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Named Entity Recognition (NER) is an information extraction method of a technology called Natural Language Processing (NLP). It locates entities in an unstructured or semi-structured text. These entities can be various things from a person to something very specific like a biomedical term. For example NER can recognize that “pancreatic cancer” is a disease and “5-FU” is an intervention. NER plays an important role in enabling machines to understand text. To properly understand NER we will first break down what NLP is. After that we will explain how NER works and highlight new developments in this field.
What is Natural Language Processing?
NLP enables machines to understand language and provides seamless interaction between humans and machines. Earliest signs of NLP can be traced to the 1950s, where Alan Turing proposed that one criterion to measure the intelligence of a machine is to judge its ability to have a “natural” conversation with a human. Since then, NLP has expanded to processing extremely large natural language data sets, with the goal to find new ways of understanding and creating natural language.
NLP can be broken down in three tasks:
- Syntax – Understanding the structure and rules of words and sentences
- Semantics – Extracting the meaning of words, sentences and their relationship
- Speech – Recognizing and segmenting spoken word and converting it to text
Beside the understanding, extraction, and recognition of text and speech, there is a fourth process called Natural Language Generation (NLG). This process differs from the other ones. Most of NLP technologies focus on processing and not creating text and speech.
How does Named Entity Recognition work?
Now that we explained NLP, we can describe how Named Entity Recognition works. NER plays a major role in semantic part of NLP, which, extracts the meaning of words, sentences and their relationships. Basic NER processes structured and unstructured texts by identifying and locating entities. For example, instead of identifying “Steve” and “Jobs” as different entities, NER understands that “Steve Jobs” is a single entity. More developed NER processes can classify identified entities as well. In this case, NER not only identifies, but classifies “Steve Jobs” as a person. In the following we will describe the two most popular NER methods.
In the past NER strongly relied on a knowledge base. This knowledge base is called an ontology, which is a collection of data sets containing words, terms, and their interrelations. Depending on the level of detail of an Ontology the result of NER can be very broad or topic-specific. Wikipedia, for example, would need a very high level Ontology to capture and structure all their data. In contrast a life-science-specific company like Innoplexus would need a far more detailed ontology due to the complexity of biomedical terms. Ontology-based NER is a machine learning approach. It excels at recognizing known terms and concepts in unstructured or semi-structured texts, but it strongly relies on updates. Otherwise it can’t keep up with the ever-growing publicly available knowledge.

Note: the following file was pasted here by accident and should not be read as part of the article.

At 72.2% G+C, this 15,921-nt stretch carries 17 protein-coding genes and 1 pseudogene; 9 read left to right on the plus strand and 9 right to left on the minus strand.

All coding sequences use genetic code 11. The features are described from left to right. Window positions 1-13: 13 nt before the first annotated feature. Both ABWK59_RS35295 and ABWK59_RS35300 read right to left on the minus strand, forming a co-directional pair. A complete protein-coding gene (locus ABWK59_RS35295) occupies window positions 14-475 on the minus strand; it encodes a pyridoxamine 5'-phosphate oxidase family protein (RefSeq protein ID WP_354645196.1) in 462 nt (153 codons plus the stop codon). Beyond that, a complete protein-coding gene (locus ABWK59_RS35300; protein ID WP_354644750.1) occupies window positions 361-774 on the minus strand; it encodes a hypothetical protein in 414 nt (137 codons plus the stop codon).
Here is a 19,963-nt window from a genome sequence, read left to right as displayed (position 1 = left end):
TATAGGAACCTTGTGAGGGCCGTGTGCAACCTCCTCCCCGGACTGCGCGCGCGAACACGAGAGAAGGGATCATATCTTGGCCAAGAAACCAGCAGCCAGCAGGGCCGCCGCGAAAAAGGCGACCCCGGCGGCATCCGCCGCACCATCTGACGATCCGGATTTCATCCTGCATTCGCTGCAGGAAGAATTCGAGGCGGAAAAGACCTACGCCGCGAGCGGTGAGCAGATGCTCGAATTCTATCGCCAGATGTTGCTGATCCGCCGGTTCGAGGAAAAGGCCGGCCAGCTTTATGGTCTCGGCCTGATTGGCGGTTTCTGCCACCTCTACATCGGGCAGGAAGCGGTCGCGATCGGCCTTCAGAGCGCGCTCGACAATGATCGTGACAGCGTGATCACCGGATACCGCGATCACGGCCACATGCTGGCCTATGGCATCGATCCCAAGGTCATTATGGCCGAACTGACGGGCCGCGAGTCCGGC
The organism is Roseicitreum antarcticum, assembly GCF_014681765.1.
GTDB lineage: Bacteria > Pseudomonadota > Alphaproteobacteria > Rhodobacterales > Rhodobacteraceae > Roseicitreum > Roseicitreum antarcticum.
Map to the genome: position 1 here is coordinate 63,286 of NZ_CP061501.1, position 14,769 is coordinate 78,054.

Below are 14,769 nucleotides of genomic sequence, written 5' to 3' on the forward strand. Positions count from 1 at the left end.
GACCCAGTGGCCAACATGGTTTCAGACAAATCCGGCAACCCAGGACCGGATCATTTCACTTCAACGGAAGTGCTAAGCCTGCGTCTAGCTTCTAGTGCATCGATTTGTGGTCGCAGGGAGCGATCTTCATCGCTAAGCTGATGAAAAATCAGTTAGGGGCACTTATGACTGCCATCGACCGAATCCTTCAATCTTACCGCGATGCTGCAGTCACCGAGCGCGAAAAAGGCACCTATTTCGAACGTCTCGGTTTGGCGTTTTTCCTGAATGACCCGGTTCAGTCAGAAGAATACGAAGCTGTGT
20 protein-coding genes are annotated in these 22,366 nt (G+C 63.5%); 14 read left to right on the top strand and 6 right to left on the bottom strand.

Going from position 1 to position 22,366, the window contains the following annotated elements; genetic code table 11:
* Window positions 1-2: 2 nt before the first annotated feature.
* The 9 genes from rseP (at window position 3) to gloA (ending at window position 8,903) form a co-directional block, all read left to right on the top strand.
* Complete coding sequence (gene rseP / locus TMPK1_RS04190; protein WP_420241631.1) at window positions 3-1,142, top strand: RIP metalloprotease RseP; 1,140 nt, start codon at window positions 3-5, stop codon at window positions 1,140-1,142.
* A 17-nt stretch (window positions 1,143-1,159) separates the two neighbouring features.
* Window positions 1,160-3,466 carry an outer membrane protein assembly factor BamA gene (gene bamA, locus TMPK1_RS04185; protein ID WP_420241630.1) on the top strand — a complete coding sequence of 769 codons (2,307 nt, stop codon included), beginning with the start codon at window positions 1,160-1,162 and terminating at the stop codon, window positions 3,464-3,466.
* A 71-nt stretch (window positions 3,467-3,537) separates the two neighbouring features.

Deep Learning NER
Deep Learning NER is much more precise than its predecessor as it is able to cluster words. This is due to a technique called word embedding, which is capable of understanding the semantic and syntactic relationship between words. Another competitive edge is NER’s feature of deep learning itself. Deep learning can recognize terms & concepts not present in Ontology because it is trained on the way various concepts used in the written life science language. It is able to learn automatically and analyzes topic-specific as well as high level words. This makes deep learning NER applicable for a variety of tasks. Researchers for example can use their time more efficiently as deep learning does most of the repetitive work. They can focus more on research. Currently, there are several deep learning methods for NER available. But due to competitiveness and recency of developments it is difficult to pinpoint the best one on the market. If you are interested in getting a deeper understanding of Deep Learning NER in the clinical field we recommend to read this article.
NER plays a key role by identifying and classifying entities in a text. It is the first step in enabling machines to understand what seems to be an unstructured sequence of words. Nevertheless, it is still a long journey to understand text like a human. One becomes particularly aware of this, when going into detail: As we found out NER understands “Steve Jobs” as a person. However, NER can’t differentiate between all the people called “Steve Jobs”. The next step is assigning a unique identity to an entity. This is done by linking and normalizing. Find out more about Entity Normalization in our upcoming blog post.